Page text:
CfP: Queer and Feminist Relationships in Contemporary Fiction of Romance Cultures
Over the past decade patriarchal structures – particularly in literature, film and research – have been widely exposed and criticized. Nevertheless, they still exist and along with them a normative view on relationship structures based on the model of cisgender, heterosexual, white, bourgeois and abled family institutionally secured by marriage (Bard Wigdor 2018). Although many other ways of communitarization have gained popularity within contemporary fiction, this model remains dominant. However, this is by no means the only relationship creating social differences: Biased canons and literary industries with their specific hierarchical networks and intertextual and intermedial relations are more valued if adapted to present-day hegemony (Brey 2020: 14); henceforth contributing to sustain the patriarchal system. The same can be observed from competition juries for literary (Ducas 2013) or cinematographic (Collectif 50/50 2019) prizes as well as in research practices (Ahmed 2017). Despite these broad fraternal structures supporting authors of the cultural center, they tend to heroize themselves or to be heroized as geniuses who create their works out of nothing and without external help. These hegemonic relationships have an exclusive character, they position queer and/or feminist authors and directors by portraying them as rare and exceptional figures on the margins of these communities or by not giving them attention at all, devaluating and invisibilizing in this way their work (Finke 2018: 84; Lasserre 2010, Russ 2018). This dynamic is even more striking when dealing with the intersection of several oppressions, such as cultural productions related to crip movements (McRuer 2006, Puiseux 2022), or impacted by North-South dynamics (Moraga 2021: xvi).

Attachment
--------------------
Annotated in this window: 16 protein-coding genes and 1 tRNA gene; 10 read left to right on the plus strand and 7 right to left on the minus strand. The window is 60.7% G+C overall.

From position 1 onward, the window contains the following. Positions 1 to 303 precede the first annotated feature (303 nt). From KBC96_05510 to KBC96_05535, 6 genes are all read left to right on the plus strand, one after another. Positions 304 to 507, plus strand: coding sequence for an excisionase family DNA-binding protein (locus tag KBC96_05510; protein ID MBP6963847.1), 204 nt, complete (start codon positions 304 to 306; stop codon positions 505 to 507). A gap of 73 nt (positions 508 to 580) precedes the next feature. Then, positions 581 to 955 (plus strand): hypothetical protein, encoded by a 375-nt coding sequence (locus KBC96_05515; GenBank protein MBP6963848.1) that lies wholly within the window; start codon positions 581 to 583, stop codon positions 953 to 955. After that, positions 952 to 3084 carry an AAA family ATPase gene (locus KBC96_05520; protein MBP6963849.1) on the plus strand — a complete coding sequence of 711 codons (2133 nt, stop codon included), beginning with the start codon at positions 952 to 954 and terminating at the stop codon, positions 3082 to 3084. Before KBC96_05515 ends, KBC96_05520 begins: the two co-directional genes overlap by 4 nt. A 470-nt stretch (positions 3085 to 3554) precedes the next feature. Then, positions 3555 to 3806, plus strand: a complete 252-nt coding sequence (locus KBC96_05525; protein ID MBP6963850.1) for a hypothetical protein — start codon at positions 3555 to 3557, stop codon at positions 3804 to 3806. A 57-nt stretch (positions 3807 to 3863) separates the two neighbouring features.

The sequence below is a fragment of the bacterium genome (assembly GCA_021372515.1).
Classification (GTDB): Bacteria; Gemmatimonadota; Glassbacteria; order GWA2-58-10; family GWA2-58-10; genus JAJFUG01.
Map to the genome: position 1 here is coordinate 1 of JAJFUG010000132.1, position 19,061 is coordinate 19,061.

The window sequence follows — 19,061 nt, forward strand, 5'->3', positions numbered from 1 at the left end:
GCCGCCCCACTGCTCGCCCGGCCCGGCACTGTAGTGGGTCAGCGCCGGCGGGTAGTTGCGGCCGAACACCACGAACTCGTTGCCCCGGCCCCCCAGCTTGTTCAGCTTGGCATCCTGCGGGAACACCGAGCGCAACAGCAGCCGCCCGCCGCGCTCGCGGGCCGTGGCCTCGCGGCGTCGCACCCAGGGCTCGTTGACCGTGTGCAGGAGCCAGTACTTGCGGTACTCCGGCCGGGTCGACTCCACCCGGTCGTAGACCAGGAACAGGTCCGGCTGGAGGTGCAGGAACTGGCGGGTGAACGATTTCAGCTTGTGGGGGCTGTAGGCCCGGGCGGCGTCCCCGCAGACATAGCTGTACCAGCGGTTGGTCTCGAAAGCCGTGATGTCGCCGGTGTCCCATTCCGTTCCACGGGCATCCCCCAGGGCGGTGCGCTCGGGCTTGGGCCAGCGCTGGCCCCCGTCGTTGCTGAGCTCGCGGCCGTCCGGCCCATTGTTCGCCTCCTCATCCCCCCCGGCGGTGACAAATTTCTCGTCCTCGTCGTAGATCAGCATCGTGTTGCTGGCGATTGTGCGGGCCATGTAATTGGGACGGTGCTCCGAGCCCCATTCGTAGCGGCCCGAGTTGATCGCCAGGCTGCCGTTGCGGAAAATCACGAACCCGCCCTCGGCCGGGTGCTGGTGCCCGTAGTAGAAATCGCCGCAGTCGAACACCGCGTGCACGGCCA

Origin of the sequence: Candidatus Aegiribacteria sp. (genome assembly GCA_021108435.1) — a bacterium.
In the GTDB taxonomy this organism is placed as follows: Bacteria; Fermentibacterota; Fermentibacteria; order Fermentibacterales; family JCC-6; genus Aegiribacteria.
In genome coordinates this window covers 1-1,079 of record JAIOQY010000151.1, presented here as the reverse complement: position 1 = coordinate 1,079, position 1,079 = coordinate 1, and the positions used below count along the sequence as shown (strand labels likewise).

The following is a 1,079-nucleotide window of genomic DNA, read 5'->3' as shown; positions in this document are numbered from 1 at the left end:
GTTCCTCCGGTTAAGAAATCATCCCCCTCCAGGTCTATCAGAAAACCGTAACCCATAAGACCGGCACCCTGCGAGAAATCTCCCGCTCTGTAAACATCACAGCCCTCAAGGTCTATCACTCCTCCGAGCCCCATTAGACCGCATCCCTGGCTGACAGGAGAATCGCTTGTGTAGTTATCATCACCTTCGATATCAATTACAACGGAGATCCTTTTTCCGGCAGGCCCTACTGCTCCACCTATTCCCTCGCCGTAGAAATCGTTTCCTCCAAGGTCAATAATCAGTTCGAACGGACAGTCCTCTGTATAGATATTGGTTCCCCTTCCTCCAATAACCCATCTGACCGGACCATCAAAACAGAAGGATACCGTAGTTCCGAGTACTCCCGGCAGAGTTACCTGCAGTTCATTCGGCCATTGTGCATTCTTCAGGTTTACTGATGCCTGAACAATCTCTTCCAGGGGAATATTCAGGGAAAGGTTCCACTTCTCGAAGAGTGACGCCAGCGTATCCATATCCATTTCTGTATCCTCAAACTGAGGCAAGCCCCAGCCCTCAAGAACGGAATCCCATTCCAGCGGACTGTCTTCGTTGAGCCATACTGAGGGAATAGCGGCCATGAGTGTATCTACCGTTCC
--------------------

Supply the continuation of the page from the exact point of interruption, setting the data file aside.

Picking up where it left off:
Since the 2000s, many diverse collective queer and feminist initiatives have been founded in order to provide a counterpoint to this situation. This gave way to the development of more specific alternative forms of relations and relationships. Also, following the uprising of digital movements and campaigns such as #MeToo, #Balancetonporc, #Niunamenos, #MeuAmigoSecreto, #RopaSucia, #SinMujeresNoHay-Libertad, #YaEsHora and the implementation of a new protest culture multiplying demonstrations, marches and flashmobs in the public space (Un violador en tu camino by LasTesis; Canción sin miedo by Vivir Quintana), a new level of connectedness, communitarization and solidarity has been achieved (Bréda 2023; Russo Garrido 2020). This transformation is also perceptible withing artistic fields: Numerous queer and feminist publishing houses (e.g. Escafandra ediciones, Amor de Madre, Editorial Egales, Editions Blast), film companies (e.g. Cimarrón Producciones, SISTER Productions) and distribution systems have emerged in the last years; crowdfunding of art projects has made evading institutional discrimination possible; and numerous new blogs, podcasts and databases (such as Cine y Mujer, HablemosEscritoras and Ingrávida) take queer or feminist authors/directors into account, make them visible to the public eye and bring them into contact with each other. Production processes have also changed: Collective creation (co-authoring projects such as Morgana by Michela Murgia and Chiara Tagliaferri or L’Évaporée by Fanny Chiarello and Wendy Delorme; collectives Auch+, Mujeres Audiovisuales, MujeresAlBorde, Mujeres Creando, RER Q; creational workshops like Disoluta; concepts like the concept of disappropiation by Rivera Garza) are seen by many as a counter-model to the genialistic-individualistic concepts of authorship. In addition, the importance of negotiating a relationship within texts and film is particularly striking: Currently, there are many works of fiction that specifically focus on social togetherness within queer and/or feminist communities (Portrait de la jeune fille en feu by Céline Sciamma, Três Tigres Tristes by Gustavo Vinagre, El Niño Pez by Lucía Puenzo, Las Malas by Camila Sosa Villada, Mignonnes by Maïmouna Doucouré), negotiating their specificity and utopian potential. Genres that are predestined for the thematization of social alternatives (like science fiction or fantasy) are abound (Larue 2018, Berthier 2022). Queer and/or feminist authors refer to each other in their texts and films, knitting a close network of intertextual references in which they express solidarity for one another and create new ways of reading and watching their work.